bandsaw blade, a heinous crime, eagerly anticipated and cheered by the
other apprentices in the shop. Occupying the bench in front of me was
Alan Boyd and my introduction to him was watching him trying to hacksaw
off a half detached pocket from his jeans!
Another item of importance learned during this first training period
was the Hawker hierarchy of canteens and toilets. There were canteens
for hourly paid employees, separate ones for weekly and monthly paid
staff, yet another for senior managers and, of course, special dining
rooms for the directors. Similar arrangements existed with toilets (and
car parks), hourly, weekly and monthly paid, senior managers and
presumably gold plated ones for directors; all rather amusing in this
supposedly enlightened age.
The summer of 1959 was extraordinarily hot with record temperatures and
I spent it down in the 'Machine Shop' at Canbury Park Road, the old
Sopwith building with a low tin roof where temperatures soared to well
over 100 deg F for several days, with a very humid atmosphere stinking
of cutting fluid. Union agreements meant that as a Student Apprentice I
was not allowed to touch the lathes and milling machines and was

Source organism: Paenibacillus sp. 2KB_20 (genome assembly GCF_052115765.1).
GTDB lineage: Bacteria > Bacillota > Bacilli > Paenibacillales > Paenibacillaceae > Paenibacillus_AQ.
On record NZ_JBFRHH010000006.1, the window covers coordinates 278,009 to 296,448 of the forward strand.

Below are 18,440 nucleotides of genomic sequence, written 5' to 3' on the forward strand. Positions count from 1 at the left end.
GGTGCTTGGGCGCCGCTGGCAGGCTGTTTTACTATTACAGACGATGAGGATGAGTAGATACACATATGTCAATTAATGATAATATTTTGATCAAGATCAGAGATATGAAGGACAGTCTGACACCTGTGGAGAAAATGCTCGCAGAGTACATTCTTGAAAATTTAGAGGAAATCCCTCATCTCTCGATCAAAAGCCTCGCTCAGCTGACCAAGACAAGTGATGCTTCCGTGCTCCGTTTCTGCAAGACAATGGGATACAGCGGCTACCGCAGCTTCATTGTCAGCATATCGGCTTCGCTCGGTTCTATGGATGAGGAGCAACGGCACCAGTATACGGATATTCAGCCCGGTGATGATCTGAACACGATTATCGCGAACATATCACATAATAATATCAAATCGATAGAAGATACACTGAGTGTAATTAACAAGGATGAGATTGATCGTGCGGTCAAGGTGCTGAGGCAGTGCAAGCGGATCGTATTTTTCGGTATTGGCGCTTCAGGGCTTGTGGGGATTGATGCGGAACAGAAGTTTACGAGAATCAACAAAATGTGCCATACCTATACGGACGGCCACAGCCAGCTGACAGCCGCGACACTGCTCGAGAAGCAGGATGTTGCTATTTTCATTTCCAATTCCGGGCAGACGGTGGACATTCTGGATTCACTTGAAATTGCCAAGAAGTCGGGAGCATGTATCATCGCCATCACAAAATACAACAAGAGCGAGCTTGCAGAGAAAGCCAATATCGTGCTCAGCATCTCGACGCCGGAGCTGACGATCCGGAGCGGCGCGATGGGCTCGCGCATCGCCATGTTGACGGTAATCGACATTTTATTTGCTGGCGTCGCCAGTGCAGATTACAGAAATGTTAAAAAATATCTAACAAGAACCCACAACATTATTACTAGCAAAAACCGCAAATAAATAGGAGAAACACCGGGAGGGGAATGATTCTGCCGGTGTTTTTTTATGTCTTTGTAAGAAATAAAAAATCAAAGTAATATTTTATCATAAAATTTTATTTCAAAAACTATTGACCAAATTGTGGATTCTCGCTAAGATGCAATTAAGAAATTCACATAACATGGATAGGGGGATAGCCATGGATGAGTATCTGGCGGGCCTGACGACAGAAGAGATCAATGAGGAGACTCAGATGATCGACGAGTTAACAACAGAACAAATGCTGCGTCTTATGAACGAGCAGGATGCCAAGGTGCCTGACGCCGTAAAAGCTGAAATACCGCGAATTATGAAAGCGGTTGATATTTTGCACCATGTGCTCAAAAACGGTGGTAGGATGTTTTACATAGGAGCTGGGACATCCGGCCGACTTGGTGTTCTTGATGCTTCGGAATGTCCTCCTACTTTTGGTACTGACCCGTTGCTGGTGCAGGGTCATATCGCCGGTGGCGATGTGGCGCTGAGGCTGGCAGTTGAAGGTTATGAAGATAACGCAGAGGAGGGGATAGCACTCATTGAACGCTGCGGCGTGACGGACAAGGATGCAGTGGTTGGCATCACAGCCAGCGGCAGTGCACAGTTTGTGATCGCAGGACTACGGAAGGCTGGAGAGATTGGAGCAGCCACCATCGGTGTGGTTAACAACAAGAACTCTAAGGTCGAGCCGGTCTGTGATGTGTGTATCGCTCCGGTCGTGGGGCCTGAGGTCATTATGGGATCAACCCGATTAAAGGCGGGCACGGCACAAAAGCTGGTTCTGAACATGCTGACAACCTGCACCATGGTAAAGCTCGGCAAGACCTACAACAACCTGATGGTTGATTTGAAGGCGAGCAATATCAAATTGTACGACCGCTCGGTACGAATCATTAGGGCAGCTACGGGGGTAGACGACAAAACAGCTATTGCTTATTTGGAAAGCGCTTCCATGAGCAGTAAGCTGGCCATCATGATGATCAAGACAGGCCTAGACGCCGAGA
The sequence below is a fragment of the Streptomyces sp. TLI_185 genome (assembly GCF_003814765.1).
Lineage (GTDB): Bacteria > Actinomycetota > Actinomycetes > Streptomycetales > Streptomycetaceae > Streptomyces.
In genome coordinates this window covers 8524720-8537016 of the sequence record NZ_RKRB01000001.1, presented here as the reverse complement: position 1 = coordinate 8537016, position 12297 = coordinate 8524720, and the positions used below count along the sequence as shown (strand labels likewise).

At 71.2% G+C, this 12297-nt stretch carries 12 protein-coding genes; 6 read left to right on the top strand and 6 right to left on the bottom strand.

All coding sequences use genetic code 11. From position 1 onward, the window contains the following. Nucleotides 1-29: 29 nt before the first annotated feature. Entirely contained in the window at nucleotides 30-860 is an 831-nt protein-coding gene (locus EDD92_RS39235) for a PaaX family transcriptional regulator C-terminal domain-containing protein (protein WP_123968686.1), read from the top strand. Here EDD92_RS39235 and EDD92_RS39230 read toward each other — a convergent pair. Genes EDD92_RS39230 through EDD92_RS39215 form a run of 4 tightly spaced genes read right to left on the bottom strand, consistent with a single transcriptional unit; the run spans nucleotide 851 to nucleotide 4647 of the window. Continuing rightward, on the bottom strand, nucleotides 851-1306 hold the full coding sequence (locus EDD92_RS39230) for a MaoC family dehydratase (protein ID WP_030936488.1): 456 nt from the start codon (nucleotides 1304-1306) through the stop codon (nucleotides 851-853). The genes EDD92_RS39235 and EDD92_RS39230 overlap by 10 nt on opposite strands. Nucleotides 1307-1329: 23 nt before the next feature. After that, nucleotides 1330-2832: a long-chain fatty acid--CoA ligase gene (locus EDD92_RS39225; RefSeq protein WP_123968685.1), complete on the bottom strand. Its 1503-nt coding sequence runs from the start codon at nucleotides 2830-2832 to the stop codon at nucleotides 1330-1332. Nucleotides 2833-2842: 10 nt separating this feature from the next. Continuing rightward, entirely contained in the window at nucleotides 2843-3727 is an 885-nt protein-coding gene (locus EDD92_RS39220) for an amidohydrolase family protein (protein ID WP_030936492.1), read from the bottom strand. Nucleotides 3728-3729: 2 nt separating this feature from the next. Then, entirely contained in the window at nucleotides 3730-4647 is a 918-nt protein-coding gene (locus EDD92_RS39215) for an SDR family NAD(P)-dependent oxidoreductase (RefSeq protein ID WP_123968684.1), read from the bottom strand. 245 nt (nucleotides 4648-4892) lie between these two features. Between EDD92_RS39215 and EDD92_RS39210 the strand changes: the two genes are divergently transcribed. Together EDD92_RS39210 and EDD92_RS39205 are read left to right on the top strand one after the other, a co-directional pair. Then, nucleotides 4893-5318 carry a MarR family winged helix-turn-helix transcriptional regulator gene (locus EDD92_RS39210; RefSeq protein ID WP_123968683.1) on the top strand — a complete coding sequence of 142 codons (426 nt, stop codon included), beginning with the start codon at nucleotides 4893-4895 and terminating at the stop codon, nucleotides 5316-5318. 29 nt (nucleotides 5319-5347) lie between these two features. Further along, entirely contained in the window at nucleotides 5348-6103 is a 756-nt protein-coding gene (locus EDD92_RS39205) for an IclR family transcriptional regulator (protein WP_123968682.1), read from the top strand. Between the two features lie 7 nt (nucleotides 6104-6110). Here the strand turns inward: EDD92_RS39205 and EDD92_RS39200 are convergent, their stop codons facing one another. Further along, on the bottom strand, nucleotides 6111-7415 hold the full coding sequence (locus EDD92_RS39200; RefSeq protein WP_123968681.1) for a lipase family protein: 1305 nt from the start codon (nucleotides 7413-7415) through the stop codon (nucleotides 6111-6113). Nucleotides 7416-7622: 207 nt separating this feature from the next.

supposed to stand and learn by watching, although different works
departments seemed to apply the rule arbitrarily.
That, with the high temperatures, nearly drove me insane and after
about two weeks of this two of us 'students' went to the shop foreman
and suggested that we would learn more by going and sunbathing down by
the river. A quiet discussion followed between the foreman and the shop
steward and we were given a horrible job milling hundreds of rough
alloy forgings into cleats for the Vulcan fuselage sections being built
at Kingston. Well, we couldn't very well complain and it kept us quiet,
but after the first hundred or so cleats I don't think we learned very
much The only thing that enlivened our time there was when magnesium
rings, for the Hunter 230 gallon drop tanks, being machined elsewhere
in the shop caught fire on a couple of occasions.
From the 'Machine Shop' we moved to the 'Fitters' and I seem
to recall lying inside Vulcan leading edge sections holding the dolly
whilst the fitters knocked up the rivets; no ear defenders in those
days and probably my partial deafness in later life stems from that
time, but it was certainly more fun than the machine shop. The social
parts of those days on the shop floor were the official tea-breaks when
the canteen girls came round with their trolleys of spicy sausage or
cheese rolls and vile tea in five gallon tea urns, quite disgusting
To be continued.